And then I missed that one, too, but I was able to get, and subsequently trade, the other offering for the month: Alexander Hamilton as portrayed by friend-of-Weird-Al Lin-Manuel Miranda. Was Hamilton the more desirable of the two? Possibly in 2020, but never for me, and I happily made the trade for the FF's resident orange rock monster.

It just arrived in the mail a few days ago, so let's take a look at it. First, you might be wondering just how big these figures are. Well, here's some perspective:

Contrary to popular opinion (right?), I do not have "Andre the Giant grabbing a can of beer" sized hands, so you can see how tiny these things really are. Each figure, this included, is right around ONE INCH in height. The level of detail for something so small is incredible. In this picture, you can just see the infinitesimal "4" on the Thing's waistband.

He even has blue eyes!

Here's a shot of the whole package, with the box branded with Hill's initials.

And here we can see that this - and every - production run was limited to just 18 figures.

From Hill's website, we can see a picture of the Thing without the cover, which (as the image states) is not removable.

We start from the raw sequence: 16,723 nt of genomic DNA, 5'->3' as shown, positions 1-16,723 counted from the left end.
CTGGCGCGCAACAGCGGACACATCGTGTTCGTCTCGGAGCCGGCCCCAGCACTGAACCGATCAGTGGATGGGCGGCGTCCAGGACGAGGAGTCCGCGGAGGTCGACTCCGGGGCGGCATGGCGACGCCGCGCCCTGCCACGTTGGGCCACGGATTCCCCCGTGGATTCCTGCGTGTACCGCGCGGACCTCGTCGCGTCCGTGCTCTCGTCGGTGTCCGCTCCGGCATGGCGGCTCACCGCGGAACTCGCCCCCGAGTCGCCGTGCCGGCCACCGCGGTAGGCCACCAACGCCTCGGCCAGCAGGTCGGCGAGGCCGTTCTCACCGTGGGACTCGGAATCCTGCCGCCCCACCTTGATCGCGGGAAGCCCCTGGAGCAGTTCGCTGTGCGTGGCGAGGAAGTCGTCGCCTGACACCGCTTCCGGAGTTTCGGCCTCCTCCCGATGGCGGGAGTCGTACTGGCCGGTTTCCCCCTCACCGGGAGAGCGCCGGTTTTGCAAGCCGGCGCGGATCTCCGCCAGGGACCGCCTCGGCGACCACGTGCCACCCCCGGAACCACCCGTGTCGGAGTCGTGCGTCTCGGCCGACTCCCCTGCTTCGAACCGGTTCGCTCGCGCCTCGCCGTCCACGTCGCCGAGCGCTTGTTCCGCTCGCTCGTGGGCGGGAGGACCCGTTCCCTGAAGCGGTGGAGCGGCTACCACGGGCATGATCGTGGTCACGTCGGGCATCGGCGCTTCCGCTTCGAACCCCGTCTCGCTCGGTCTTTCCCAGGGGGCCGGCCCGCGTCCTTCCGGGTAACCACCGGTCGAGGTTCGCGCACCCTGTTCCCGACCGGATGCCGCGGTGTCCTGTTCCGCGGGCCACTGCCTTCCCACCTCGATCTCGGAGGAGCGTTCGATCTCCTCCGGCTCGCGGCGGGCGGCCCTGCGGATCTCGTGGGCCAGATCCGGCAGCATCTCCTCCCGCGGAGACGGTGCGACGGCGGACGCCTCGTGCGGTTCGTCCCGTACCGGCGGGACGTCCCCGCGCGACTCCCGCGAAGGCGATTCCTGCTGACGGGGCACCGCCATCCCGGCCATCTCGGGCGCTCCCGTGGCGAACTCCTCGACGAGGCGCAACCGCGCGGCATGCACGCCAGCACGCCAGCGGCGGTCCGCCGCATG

This is one of my favorite new figures of 2020, and I'm so glad that I was able to get one. I've managed to get two others in the course of the last few years: Star Trek's Worf and Howard the Duck. And maybe one day lightning will strike and someone will sell their Weird Al Peek and I can jump for joy.

Friday, September 25, 2020

The Thing Sideshow movie statue and Marvel Zombies Funko Pop!

I've managed to add a few new (rather large) Thing items to my collection. It's (clobberin') time to check them out together!

The first item is a big one, figuratively and literally. It's a 1/4 scale maquette from Sideshow Collectibles.

What we have here is obviously, from the pants to the more human-like face, based on Michael Chiklis and the 2005 Fantastic Four movies. It's been 15 years since the first one came out, and I suppose people have mellowed on it a bit, but only in comparison to the most recent reboot. Anyway, my thoughts on either franchise are well known, so I'll just move ahead and say that Chiklis did an all right job, and I wish his costume had a thicker brow like in the comics.

Regardless of my meanderings on the movies themselves, this statue is still impressive. It might be the biggest I own.

My cat was also, apparently, very interested in the statue.

The sculpt is very precise and the details are intricate. Ben comes with a big cigar and a "4" emblem on his belt.

The 4 also makes a more subtle appearance on his boots.

This particular statue was limited to 1000 copies, and I've got #202.

I got this statue as a gift, and before I got it, I was warned that it wasn't in perfect shape. But the person who gave it to me got it at a substantial discount - if you've seen any Sideshow products before, you know how pricey they can be - because the statue had some nicks in it.